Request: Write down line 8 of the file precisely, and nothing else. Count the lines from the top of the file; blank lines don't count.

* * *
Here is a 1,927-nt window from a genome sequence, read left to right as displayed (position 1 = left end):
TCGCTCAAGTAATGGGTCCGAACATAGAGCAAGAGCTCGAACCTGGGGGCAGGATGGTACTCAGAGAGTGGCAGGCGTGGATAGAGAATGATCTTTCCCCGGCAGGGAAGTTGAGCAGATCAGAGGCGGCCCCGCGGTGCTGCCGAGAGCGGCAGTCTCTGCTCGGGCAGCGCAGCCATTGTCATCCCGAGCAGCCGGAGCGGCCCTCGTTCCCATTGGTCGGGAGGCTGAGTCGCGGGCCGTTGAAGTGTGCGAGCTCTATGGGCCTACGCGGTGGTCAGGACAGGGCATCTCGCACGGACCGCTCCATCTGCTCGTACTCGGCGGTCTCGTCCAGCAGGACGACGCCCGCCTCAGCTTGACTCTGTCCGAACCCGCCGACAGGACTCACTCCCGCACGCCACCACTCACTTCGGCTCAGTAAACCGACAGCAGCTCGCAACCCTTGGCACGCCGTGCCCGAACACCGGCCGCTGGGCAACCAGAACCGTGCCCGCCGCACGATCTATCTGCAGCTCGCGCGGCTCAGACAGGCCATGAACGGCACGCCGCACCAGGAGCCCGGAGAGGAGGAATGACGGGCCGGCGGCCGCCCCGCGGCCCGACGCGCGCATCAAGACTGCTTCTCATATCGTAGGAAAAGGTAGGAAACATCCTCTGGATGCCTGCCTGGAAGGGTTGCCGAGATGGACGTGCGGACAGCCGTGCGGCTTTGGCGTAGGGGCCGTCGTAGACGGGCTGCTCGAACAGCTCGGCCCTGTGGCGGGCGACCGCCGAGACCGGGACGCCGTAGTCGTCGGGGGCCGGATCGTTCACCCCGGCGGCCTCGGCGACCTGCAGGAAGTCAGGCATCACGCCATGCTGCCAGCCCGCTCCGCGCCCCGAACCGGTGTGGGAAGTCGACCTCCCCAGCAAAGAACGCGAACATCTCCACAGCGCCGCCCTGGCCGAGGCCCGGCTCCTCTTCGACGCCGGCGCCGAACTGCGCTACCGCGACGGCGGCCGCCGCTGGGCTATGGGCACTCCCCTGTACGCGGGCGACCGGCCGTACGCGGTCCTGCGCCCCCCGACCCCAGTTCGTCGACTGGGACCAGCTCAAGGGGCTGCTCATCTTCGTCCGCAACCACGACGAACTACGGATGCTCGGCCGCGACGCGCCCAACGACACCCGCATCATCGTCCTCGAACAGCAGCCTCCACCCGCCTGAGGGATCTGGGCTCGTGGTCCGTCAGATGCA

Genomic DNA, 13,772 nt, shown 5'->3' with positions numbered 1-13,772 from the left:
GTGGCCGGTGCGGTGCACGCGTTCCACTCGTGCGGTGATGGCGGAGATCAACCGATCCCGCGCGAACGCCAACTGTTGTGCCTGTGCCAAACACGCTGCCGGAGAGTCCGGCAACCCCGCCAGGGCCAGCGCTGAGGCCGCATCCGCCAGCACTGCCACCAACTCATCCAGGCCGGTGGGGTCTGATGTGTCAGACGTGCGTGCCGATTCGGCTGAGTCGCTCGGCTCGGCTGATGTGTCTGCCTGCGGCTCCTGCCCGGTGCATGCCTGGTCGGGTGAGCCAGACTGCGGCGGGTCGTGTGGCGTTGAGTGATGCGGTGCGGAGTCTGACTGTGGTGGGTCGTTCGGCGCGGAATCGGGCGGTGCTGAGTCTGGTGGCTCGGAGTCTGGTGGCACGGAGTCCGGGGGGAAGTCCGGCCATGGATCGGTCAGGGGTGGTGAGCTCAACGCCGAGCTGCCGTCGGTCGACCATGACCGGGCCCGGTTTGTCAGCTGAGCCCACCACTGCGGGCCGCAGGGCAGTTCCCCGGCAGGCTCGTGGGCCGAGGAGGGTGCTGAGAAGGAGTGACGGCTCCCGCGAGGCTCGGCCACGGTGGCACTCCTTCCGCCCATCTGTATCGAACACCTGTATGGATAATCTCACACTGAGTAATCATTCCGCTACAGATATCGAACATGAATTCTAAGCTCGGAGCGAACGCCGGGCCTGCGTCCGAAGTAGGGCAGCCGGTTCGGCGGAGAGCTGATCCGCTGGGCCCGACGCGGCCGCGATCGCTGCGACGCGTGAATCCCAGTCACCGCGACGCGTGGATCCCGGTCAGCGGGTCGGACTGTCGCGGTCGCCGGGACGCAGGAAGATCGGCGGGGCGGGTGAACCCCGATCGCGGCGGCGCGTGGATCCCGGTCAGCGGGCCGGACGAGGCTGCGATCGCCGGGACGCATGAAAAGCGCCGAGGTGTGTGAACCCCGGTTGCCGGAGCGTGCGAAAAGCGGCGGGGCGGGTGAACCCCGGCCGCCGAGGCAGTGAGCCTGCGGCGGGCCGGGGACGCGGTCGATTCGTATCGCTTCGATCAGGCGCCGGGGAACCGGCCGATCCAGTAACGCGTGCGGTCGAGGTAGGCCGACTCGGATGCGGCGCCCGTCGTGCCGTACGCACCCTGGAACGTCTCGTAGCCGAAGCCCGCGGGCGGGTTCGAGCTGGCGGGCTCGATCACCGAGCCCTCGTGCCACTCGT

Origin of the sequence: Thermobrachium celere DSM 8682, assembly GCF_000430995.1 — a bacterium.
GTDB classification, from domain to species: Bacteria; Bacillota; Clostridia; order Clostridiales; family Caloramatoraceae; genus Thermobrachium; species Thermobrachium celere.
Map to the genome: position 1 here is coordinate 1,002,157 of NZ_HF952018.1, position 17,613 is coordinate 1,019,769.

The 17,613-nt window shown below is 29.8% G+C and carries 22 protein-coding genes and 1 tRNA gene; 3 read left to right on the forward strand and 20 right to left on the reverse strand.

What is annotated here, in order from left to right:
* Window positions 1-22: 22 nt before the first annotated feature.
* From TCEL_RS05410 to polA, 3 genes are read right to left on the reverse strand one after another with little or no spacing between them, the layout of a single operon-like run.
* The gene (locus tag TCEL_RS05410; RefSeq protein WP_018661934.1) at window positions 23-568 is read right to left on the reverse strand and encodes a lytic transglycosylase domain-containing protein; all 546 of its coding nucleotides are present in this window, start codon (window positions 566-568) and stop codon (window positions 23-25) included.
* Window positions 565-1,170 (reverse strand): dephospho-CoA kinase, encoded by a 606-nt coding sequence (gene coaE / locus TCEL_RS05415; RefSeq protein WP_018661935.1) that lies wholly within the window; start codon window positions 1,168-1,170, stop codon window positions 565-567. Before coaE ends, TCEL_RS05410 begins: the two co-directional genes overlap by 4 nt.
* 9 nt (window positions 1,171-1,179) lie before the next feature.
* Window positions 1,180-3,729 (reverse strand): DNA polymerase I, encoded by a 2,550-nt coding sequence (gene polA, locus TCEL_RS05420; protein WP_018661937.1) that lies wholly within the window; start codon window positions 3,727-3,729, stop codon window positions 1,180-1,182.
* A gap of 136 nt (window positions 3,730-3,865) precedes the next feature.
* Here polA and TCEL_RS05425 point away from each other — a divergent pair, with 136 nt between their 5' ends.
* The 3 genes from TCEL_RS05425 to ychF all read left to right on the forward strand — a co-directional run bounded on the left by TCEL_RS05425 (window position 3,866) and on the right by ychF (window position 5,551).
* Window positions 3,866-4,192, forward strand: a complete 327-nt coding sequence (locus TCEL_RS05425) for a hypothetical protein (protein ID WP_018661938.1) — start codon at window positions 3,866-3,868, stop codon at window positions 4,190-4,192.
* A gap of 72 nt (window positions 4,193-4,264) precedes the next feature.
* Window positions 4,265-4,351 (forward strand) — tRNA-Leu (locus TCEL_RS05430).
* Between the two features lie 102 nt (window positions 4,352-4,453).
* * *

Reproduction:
The 17,613-nt window shown below is 29.8% G+C and carries 22 protein-coding genes and 1 tRNA gene; 3 read left to right on the forward strand and 20 right to left on the reverse strand.